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I have a website growing very fast, and now I put it in several web server. Now the problem is how to sync files between them; I use SVN to manage my source code, I could only commit the source code one by one now, is there a solution to commit the source code to one server and automatically sync to other servers?

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Why do you have TWO SVN servers? Shouldn't one be sufficient? –  Sven Nov 5 '12 at 20:06
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You can have read-only mirrors, but (as I understand it) you have to have only a single read/write master repository. It involves setting up some hook scripts that are run when commits are made. See this reference:

http://svnbook.red-bean.com/en/1.7/svn.reposadmin.maint.html#svn.reposadmin.maint.replication

Note that if your master (read/write) node goes down, you can convert one of the (read-only) mirror nodes to be the master.

If you truly need multiple read/write mirrors, you'll probably have to look outside of subversion's provided capabilities. The big problem will be if the synchronization process can't keep up with check-ins happening at different mirrors, either due to simultaneous check-ins or intermittent network connectivity. Could get to be a real headache. To avoid such headaches, you might want to consider a distributed version control system, such as hg or git.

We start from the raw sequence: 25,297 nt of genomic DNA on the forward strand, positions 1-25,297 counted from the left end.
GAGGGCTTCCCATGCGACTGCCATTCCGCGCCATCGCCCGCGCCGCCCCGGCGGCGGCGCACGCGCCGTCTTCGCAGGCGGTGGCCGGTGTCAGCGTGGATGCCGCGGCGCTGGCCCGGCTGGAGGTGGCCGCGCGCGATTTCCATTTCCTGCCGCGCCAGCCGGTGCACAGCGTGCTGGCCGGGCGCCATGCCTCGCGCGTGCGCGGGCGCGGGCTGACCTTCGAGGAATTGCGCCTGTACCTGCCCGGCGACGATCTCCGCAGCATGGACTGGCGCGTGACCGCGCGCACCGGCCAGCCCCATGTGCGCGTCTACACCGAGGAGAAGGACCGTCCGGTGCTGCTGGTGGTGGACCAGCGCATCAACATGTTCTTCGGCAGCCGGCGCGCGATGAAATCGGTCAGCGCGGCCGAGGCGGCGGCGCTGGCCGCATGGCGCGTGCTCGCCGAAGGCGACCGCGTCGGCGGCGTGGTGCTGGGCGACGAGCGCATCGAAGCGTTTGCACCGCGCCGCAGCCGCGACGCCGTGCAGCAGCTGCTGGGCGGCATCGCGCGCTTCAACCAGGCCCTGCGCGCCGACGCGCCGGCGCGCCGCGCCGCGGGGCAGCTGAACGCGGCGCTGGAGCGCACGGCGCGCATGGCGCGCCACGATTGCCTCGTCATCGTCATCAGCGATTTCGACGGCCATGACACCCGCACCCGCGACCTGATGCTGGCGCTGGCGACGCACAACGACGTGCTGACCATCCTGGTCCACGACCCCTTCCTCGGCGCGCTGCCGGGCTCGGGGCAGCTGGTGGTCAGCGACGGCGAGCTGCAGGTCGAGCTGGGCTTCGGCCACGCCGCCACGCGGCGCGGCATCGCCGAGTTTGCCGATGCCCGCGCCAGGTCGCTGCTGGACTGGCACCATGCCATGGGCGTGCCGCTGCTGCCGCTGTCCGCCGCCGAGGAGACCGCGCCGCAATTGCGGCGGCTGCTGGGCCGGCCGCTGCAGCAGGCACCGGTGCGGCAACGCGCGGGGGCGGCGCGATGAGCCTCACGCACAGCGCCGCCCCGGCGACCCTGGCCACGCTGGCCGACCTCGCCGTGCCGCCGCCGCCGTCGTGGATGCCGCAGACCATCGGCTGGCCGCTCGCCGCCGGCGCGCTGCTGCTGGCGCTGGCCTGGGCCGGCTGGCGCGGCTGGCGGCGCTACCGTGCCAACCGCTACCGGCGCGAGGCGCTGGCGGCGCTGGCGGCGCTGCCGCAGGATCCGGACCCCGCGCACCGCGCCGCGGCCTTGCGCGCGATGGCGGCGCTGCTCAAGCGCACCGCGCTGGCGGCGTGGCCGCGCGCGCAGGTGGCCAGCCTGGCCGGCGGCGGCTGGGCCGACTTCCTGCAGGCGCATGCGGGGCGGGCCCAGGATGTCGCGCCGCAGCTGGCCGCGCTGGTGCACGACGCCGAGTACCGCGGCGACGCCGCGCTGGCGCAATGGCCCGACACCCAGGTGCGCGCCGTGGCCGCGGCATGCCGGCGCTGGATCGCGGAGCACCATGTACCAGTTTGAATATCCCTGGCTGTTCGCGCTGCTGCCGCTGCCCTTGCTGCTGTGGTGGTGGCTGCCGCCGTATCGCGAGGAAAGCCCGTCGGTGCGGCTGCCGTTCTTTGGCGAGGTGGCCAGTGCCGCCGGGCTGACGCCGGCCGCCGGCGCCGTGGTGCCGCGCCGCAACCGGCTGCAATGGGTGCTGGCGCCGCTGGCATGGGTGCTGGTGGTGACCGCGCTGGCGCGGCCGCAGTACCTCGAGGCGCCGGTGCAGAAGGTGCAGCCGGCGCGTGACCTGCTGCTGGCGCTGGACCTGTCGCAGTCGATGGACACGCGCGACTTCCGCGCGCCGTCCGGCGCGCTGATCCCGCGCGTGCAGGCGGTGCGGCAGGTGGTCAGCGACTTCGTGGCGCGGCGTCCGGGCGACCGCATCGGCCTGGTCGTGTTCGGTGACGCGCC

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Thx a lot,I'm chinese,my english is not very good.What I mean is commit the source code to one svn server,and use post-commit hook to sync the file to other servers,but i didn't know how should the script write –  user1801154 Nov 5 '12 at 21:28
    
That makes sense. So will read-only server mirrors work for you? Did you see the example scripts provided in the reference I cited? They are a few pages down. I have used the setup described in that document and it worked for me. –  arr_sea Nov 5 '12 at 22:08
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